Chinatown Revolt

Chinatown Revolt

Protesters from every borough gathered for a monthly action in front of Gracie Mansion. One seething speech after another—in Chinese, Spanish, and English—rallied against Mayor Bill de Blasio, declaiming his affordable housing plan as a sell-out to developers. He’s worse than Mayor Michael R. Bloomberg, they say, for having promised more.

The 21 groups that make up the Citywide Alliance Against Displacement are united in opposition to the de Blasio administration’s Mandatory Inclusionary Housing and Zoning for Quality and Affordability (MIH-ZQA) initiative, which seeks to impose affordability requirements on certain categories of new residential development. They have one thing in common: They abhor new residential construction of any kind. Squeezed by rising rents, they say the small number of new affordable units produced by the existing model of luxury-tower-subsidized affordable housing come at the expense of rent pressure on everything else around it.

Among the most vocal, well-organized, and populous opponents, the Coalition to Protect Chinatown and Lower East Side has a special grievance. In 2008, much of the predominantly white East Village won relief from as-of-right development through a “contextual rezoning” that significantly limited bulk along most side streets, but excluded ethnic enclaves in nearby Chinatown and the Lower East Side. Little Italy is protected by a special zoning district. Tribeca has a special mixed-use district. Soho has a historic district and national landmark status. But Chinatown survives in the absence of any special protections. Since 2002, it lost nearly one-quarter of its rent-regulated apartments, threatening to alter the character of one of the city’s most distinctive cultural districts.

“One of the first things we did when we did the analysis was to show that virtually it was one of the few areas that did not have some controls,” said Eva Hanhardt, a planner at Pratt Institute who worked on zoning recommendations for the Plan for Chinatown and Surrounding Areas, commissioned in 2011 by a coalition of neighborhood organizations. “It had a very high density ‘C-6’ [commercial] zone, which didn’t reflect what is quite a dense residential neighborhood.”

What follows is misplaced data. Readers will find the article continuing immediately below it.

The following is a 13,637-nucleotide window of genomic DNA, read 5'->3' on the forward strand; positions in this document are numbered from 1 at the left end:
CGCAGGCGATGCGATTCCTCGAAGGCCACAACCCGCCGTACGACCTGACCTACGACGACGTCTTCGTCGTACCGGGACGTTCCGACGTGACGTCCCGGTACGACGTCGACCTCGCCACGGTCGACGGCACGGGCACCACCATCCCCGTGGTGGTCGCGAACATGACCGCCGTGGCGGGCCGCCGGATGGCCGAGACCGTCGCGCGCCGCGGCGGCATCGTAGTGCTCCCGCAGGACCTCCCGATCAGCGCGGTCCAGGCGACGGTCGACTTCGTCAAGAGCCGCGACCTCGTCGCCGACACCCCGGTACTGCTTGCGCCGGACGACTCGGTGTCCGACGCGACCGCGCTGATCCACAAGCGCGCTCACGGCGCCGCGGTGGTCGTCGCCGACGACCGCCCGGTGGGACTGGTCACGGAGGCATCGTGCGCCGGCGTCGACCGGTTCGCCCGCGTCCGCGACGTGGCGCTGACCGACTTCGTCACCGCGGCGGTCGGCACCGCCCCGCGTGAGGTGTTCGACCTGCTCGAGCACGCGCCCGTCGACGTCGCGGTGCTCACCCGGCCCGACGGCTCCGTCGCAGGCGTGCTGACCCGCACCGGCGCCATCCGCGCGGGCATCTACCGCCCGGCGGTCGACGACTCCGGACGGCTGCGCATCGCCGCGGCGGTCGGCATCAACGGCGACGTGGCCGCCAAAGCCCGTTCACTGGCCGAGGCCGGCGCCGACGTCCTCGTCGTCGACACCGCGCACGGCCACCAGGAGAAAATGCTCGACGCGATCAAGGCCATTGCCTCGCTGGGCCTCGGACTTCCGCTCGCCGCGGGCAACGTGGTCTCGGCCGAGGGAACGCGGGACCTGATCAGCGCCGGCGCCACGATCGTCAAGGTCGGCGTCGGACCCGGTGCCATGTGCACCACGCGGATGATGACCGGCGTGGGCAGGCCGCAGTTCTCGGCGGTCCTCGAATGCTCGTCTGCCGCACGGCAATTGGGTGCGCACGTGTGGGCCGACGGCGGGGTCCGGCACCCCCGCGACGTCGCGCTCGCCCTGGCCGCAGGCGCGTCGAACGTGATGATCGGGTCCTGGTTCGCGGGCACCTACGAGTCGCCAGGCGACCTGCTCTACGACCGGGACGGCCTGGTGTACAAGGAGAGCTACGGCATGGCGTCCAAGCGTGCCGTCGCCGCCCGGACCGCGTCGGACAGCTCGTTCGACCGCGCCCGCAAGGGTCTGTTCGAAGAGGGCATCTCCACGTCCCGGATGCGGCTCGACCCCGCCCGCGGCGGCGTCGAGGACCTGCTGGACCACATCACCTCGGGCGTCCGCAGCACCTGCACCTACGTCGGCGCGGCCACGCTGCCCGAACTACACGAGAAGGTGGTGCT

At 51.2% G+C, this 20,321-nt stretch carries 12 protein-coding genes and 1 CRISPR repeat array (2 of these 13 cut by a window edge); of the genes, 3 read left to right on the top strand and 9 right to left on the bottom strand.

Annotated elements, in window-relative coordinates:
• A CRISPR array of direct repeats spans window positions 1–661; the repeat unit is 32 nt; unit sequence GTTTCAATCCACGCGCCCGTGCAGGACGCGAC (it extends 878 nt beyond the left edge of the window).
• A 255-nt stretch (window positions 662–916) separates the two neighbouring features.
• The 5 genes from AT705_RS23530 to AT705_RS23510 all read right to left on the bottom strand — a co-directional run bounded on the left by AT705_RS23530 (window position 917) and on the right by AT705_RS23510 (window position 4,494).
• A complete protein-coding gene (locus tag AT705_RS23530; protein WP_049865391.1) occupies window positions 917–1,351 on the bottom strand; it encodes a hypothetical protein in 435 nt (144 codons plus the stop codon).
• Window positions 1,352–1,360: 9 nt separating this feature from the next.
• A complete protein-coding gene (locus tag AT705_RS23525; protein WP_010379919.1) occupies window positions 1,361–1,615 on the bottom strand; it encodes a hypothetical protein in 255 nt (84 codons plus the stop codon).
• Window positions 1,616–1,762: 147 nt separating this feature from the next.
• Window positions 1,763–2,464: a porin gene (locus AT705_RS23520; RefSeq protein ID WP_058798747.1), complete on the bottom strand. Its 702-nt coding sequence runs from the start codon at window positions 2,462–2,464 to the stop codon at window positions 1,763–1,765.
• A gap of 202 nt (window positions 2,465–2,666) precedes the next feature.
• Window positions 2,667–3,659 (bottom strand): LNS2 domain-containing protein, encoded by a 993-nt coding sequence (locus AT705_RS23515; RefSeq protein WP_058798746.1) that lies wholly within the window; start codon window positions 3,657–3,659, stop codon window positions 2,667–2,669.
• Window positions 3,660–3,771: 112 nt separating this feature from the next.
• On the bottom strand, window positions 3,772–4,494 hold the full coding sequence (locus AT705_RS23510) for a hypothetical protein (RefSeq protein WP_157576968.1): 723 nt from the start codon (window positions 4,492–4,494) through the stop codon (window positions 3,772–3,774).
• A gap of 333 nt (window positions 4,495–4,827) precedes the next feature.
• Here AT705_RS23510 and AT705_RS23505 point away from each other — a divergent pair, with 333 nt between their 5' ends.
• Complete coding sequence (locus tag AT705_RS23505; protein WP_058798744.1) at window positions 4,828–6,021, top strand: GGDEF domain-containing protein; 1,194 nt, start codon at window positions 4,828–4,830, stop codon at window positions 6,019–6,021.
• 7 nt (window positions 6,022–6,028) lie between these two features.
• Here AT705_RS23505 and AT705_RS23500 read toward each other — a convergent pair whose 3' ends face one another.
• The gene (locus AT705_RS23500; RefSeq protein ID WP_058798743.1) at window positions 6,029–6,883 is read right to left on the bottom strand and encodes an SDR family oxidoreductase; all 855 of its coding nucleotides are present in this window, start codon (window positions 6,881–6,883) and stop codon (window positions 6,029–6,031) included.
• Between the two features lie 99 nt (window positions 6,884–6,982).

The 53 member organizations of the Chinatown Working Group spent six years negotiating a comprehensive plan emphasizing preservation of affordability and neighborhood character. But in meetings with de Blasio’s City Planning Commission, officials rejected its zoning recommendations as “too far-fetched and too ambitious,” according to Jei Fong, an organizer at the Chinese Staff and Workers’ Association.

Completed in December 2013 by the Pratt Center for Community Development, the plan recommends the creation of a special-purpose district for the historic core of Chinatown and its expanded area north of Canal Street. The district would use downzoning to C-4 with 85 height limits as one of the tools to preserve what makes Chinatown unique, to mitigate residential displacement, and to protect neighborhood small businesses from being priced out.